Norwegian pension manager KLP has announced that it has excluded Petróleo Brasileiro (Petrobras) from its investments after the state-owned energy firm became embroiled in one of Brazil’s most extensive corruption cases ever.
The fund has also excluded 35 other companies for their involvement with coal, weapons and tobacco while also reinstating its position in Total SA, the oil major that was previously excluded for its involvement in exploration projects in the Western Sahara region.
A KLP statement deems the risk of future corruption tied to Petrobras as “unacceptable”, following incidents over the past 10 years which saw the energy firm inflate its supplier contracts by up to three times before paying bungs to Brazilian politicians, political parties and its own upper management.
Despite recent reform at both country and company level, KLP’s head of responsible investment Jeanett Bergan said that retaining a stake in the company would be irresponsible. She also outlined several measures that KLP would like to see at Petrobras if it were to ever reconsider its position, including an investigation into the firm’s ex-Brazilian operations, a new anti-corruption training program and a close look at the firm’s supply chain.
Bergan added: “The scale of the case, the size of the amounts involved and the length of time this has been going on are without parallel anywhere in the world.”
The move comes in the wake of sovereign wealth fund manager Norges Bank placing Petrobras on its watch list for “severe corruption” (in February 2016), as was Chinese telecoms firm ZTE.ZTE also finds itself on KLP’s exclusion list for similar reasons, with the latter quoting Norges’ Council on Ethics when it recommended that the Chinese firm be dropped “on the grounds of an unacceptable risk of gross corruption”, a suggestion that KLP “finds no reason to deviate from”.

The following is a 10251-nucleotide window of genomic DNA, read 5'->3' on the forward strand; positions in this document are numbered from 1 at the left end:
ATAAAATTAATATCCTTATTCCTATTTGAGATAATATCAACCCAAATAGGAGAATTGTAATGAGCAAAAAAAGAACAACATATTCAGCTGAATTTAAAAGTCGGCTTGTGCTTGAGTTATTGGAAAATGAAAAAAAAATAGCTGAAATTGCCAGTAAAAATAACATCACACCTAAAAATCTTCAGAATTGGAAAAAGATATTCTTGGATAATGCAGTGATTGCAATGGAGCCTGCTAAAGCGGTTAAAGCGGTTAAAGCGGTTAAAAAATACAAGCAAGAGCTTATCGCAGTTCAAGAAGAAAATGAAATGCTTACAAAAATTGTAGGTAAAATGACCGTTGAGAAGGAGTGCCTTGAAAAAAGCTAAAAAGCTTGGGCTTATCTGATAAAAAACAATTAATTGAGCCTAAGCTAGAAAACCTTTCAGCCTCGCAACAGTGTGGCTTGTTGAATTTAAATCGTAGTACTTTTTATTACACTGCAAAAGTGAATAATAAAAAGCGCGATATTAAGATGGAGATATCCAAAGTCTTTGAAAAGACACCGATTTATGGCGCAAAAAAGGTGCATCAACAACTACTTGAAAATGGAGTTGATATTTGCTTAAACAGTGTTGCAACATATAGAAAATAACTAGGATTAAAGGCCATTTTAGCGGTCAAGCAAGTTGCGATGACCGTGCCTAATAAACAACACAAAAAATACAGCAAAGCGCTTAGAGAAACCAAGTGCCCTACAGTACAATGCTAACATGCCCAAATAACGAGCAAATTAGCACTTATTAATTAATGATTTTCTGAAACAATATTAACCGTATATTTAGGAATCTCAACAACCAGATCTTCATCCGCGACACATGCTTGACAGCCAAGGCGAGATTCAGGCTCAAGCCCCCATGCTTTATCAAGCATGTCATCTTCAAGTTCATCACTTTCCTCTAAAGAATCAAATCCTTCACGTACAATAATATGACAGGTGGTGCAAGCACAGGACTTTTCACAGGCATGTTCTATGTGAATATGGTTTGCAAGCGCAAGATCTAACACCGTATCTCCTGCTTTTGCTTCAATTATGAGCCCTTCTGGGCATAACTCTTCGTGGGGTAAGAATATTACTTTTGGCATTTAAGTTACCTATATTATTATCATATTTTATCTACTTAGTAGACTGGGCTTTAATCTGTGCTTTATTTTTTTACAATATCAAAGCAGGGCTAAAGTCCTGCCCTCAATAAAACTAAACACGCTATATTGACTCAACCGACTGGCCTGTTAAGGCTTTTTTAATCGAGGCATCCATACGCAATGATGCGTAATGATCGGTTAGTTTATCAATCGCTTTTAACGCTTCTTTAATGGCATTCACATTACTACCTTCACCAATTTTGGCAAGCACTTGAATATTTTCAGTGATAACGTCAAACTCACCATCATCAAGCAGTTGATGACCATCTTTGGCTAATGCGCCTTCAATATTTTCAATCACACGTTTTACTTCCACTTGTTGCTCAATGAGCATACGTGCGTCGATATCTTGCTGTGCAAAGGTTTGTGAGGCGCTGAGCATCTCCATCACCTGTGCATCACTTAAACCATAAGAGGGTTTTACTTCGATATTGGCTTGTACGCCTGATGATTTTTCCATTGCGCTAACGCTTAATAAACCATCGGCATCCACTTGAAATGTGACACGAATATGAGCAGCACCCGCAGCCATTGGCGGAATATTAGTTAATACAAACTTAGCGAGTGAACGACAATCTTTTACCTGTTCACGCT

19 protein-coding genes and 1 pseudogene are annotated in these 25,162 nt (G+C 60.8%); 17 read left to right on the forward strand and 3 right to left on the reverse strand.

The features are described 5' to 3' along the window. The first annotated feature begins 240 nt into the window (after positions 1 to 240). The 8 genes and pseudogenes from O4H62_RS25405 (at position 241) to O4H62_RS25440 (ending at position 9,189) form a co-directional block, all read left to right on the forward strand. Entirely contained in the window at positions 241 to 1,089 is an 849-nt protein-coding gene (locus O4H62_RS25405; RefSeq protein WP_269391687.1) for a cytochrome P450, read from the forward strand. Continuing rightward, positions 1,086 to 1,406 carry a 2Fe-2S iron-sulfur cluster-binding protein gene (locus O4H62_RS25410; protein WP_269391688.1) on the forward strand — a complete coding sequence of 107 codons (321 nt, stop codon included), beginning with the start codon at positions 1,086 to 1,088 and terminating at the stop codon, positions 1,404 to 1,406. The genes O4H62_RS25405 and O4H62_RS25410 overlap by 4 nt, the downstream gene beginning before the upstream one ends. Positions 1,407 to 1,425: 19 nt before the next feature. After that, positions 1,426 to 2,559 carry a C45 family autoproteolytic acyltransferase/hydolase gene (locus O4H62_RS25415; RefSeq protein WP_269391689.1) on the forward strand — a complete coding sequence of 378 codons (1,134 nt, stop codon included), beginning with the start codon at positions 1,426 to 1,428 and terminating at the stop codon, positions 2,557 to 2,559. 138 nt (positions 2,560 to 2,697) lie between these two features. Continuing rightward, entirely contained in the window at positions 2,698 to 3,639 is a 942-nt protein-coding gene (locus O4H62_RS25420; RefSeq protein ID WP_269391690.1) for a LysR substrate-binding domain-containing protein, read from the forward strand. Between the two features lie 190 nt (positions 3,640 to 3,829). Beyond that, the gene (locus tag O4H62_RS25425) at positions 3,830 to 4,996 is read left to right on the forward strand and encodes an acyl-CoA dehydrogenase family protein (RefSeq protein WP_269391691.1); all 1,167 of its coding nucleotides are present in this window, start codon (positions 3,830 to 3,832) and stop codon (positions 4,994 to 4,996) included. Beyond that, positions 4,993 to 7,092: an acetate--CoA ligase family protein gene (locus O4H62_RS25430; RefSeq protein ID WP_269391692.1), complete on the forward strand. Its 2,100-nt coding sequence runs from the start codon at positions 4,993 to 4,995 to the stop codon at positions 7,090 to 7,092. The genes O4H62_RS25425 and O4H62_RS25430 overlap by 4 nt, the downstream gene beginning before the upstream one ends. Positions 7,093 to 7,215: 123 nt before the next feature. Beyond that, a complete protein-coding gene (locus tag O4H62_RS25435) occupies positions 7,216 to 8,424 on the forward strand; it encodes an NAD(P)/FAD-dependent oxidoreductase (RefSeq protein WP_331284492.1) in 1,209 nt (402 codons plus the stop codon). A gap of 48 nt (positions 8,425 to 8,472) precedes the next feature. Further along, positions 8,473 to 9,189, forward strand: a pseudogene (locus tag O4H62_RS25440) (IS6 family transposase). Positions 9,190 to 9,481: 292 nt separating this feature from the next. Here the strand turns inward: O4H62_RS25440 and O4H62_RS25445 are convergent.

Of all the 31 coal-related firms that KLP is set to divest from 25 have already appeared on Norges’ exclusion list, including Australian producer Whitehaven Coal and UK utilities firm Drax Group. Of these, seven previously formed part of KLP’s holdings and have now been sold. Four more companies which derive at least 30% of their revenues from coal will also be excluded.
The Norwegian pension fund first announced its intention to begin divesting in coal in November 2014, when it identified that NOK500m (€59m) of its holdings backed companies with a high exposure to the fossil fuel. Bergan says that this initial slate of divestment has inspired other responsible investors to follow suit.
One company has made its way back onto KLP’s books: oil giant Total. KLP says that despite divesting in June 2013 on the grounds of “violations of fundamental ethical norms”, it would now include Total as its license for exploration in the area expired in December 2015 and has not been renewed, nor does the oil firm intend to resume such activities.
Bergan commended Total and added: “That has been the objective of our dialogue with the company. With respect to non-self-governing territories, it is extremely difficult to justify exploration for and extraction of non-renewable natural resources within the framework of international law.”